Sam Evans-Brown: [00:02:56] But the debates, down here at least has mostly been about the powerline itself. The dams, the source of the electricity, are so far away. It's like they're not even real to the people here in New Hampshire. They're symbols on a map. They're pieces on a chessboard. And talking about this project talking about the power line without talking about the electrons that would flow inside of it. It's a little bit like debating train tracks without ever talking about trains or having an argument about what's the best kind of sandwich without ever discussing what's inside.
- Conversations with Anglo folks in Montreal:
Sam Evans-Brown: [00:11:35] I spent an hour or so wandering around a park in Montreal just asking random people about the company.
Anglo voice: [00:11:40] Yeah I'll talk to you what you want to hear good things, bad things?
Sam Evans-Brown: [00:11:43] And I'm generalizing here but right away I noticed something a little unusual. Like most Americans I know, Montreal's English speakers didn't really give much thought about what makes it lights turn on.
Anglo voice: [00:11:55] The fact that you're asking me to question. I'm thinking that it's something that I should have thought about.
Anglo voice: [00:12:04] To be honest with you, I don't know what hydro power is.
Sam Evans-Brown: [00:12:06] To them, Hydro-Quebec is the name of the top of their electric bill. Like the water company, or the sewer bill. They don't it much thought.
Anglo voice: [00:12:13] One thing I like about them is that in the winter if you don't pay them they don't cut your hydro off. Because you might die. So they leave it on.
Anglo voice: [00:12:23] Whoo... I sound stupid.
Sam Evans-Brown: [00:12:25] No, no, but it's true, like, you don't think about it, right?
Anglo voice: [00:12:28] No, I take it for granted.
- Conversations with Francophone folks in Montreal:
Sam Evans-Brown: [00:12:30] Francophones on the other hand, the French speakers I spoke to, they had a different take.
Francophone voice: [00:12:36] Je pense que c’est un joyau que nous avons le Hydro-Quebec.
Sam Evans-Brown: [00:12:40] He says that Hydro-Quebec is a jewel.
Francophone voice: [00:12:43] Ah, mais la compagnie est très bien vu. [Ouis?] Ouis, ouis, on a... c'est une fierté Québécoise quand même.
Sam Evans-Brown: [00:12:49] She says the company is very well regarded and that it's a matter of Québécois pride.
Hannah McCarthy: [00:14:34] There was a report written by a colonial governor that called French Canadians, "a people without history or culture," and recommended assimilating them.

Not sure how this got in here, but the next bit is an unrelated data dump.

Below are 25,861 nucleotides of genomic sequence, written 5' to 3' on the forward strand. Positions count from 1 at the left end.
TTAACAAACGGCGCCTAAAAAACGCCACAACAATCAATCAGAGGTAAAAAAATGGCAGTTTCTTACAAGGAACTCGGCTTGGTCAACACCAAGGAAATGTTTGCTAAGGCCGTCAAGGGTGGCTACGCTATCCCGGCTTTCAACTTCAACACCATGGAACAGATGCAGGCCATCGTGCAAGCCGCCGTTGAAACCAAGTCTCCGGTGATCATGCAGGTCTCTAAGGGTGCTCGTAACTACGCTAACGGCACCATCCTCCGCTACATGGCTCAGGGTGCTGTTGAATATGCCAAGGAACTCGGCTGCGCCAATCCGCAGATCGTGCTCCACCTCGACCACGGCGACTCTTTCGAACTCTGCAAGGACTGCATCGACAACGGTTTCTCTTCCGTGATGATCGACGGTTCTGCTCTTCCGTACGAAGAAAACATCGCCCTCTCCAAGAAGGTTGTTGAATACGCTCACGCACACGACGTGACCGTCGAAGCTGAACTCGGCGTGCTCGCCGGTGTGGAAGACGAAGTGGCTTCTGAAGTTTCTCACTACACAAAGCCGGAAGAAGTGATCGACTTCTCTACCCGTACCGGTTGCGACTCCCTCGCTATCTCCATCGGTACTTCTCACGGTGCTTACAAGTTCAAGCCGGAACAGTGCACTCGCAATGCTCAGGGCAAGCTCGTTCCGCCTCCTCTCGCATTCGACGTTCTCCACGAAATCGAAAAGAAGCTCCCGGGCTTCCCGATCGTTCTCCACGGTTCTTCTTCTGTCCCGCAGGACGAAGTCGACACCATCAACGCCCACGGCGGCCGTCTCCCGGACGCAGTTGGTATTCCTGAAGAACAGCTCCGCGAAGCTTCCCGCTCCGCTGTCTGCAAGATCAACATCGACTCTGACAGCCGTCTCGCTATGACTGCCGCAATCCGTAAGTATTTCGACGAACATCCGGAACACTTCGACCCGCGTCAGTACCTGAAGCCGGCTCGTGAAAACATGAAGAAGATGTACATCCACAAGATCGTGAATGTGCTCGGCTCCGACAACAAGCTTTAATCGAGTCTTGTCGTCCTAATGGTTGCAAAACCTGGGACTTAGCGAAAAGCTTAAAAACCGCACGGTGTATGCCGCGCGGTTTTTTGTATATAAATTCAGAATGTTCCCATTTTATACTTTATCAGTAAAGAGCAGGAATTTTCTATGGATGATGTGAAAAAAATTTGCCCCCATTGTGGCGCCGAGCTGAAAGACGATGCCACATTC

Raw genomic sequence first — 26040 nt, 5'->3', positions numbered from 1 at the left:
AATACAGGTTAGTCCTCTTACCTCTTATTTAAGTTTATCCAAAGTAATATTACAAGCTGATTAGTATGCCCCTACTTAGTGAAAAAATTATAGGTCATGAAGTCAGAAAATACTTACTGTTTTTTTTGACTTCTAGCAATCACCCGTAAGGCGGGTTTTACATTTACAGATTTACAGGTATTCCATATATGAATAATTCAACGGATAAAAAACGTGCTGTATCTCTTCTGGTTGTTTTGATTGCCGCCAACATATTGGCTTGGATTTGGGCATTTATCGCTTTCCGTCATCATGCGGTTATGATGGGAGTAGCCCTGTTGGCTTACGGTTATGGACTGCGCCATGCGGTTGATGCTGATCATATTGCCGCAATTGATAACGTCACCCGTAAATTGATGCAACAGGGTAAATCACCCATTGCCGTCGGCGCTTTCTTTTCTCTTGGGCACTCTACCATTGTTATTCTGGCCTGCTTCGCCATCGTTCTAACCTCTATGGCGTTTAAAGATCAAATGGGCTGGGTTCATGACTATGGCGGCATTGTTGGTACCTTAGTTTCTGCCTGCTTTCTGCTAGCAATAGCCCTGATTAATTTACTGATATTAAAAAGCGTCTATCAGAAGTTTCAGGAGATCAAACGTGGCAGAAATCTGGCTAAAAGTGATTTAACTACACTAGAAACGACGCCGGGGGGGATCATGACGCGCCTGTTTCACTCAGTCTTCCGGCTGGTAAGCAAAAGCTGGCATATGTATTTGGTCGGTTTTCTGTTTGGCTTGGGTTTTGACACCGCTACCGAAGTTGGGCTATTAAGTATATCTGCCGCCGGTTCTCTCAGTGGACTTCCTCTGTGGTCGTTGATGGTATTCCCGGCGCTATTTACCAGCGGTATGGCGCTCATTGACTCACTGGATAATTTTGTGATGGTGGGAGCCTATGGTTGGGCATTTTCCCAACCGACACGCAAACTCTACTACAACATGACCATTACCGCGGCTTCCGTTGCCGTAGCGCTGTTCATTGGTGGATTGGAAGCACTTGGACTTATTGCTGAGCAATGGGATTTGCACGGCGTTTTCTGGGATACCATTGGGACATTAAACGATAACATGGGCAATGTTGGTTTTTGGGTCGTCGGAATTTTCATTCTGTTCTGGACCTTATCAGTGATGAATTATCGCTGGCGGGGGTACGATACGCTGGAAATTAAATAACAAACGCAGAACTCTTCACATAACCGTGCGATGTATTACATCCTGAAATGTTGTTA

Sam Evans-Brown: [00:14:43] In short there is a long history of the Quebecois feeling like they were being treated like a problem and generally discriminated against.
Caroline Desbiens: [00:16:43] There is that sense of being the colonized…. Being relegated to least desirable sector. [Levesque had this idea of] this process that, I guess, people have referred to as decolonizing the energy sector…. [00:19:14] That slogan, "masters in our own house," it captured the spirit, it built momentum.
- Conversations about the Settler context:
Louis Archambault: [00:28:17] What they have done was first of all immoral, and two it was unconstitutional illegal totally illegal.
Caroline Desbiens: [00:28:27] We deploy the same arsenal that we were rebelling against, those words that were sort of the spearhead of the Quiet Revolution, masters in our own house, were pronounced on Innu territory.
Louis Archambault: [00:28:42] They tried to make a sweet deal with the Innus to buy their rights for basically nothing.
Caroline Desbiens: [00:28:50] The Quebecoise themselves in their process of becoming masters in their own house were dispossessing indigenous peoples of their own house.
- Conversations about the Indigenous context:
When Hydro-Quebec began dam construction, they did so without the consultation or permission of the Pessamit. Their traditional territory—the land and water they roamed across before and during the ‘colonial’ period—spans more than 53,000 square miles. Their reservation, the land set aside by the settler state, is less than 100 square miles.
Third, after reviewing briefly the first four sets of conversations that are laid out on the handout, the instructor plays for the class the first five minutes of Part II of Outside In’s four-part Powerline series, “The Project of the Century” (play from the beginning to 5:35). This will expand the scope of the conversations under consideration to include the voices of indigenous peoples. It will also allow the class to listen together, in real time, to audio, an experience that can facilitate more relaxed and open conversation in the classroom.
Discussion Questions (optional)
Here are a set of discussion questions to ask, after reviewing the five podcast conversations.
- We listened to five different sets of conversations in these podcast episodes. What tensions did you hear that you think might demonstrate the tensions between “ideal” and “non-ideal” theory? Be as concrete as you can, thinking especially about the differences between voices, perspectives and relationships to justice. Whose voices did you immediately find convincing? Can you discern why you found them particularly authoritative or persuasive? Would you want to rethink your initial response to the “tape” of the podcast, after discussing Mills?
- Identify one example of an “idealizing” approach to justice. In this example, can you detect the symptom that Charles Mills describes as “the vanishing body”? In cases of the Racial Contract, Mills writes, the individual is tacitly posited as the white adult male: the body vanishes in this “disincarnate political theory,” but this disappearing act is an illusion (1997, 42). How does the body vanish, in the example you’ve chosen, and what would you point to in order to demonstrate that this vanishing is actually an illusion?
- How critical do you want to be, and how critical do you think you should be, after studying Mills’ political philosophy, of the narrators of this podcast episode? Do you think that this Powerline series is an example of non-ideal theory? Why or why not? How is the listener drawn into ideal or non-ideal theory here? Do you think it depends on the listener’s own position, nationality, community and political commitments?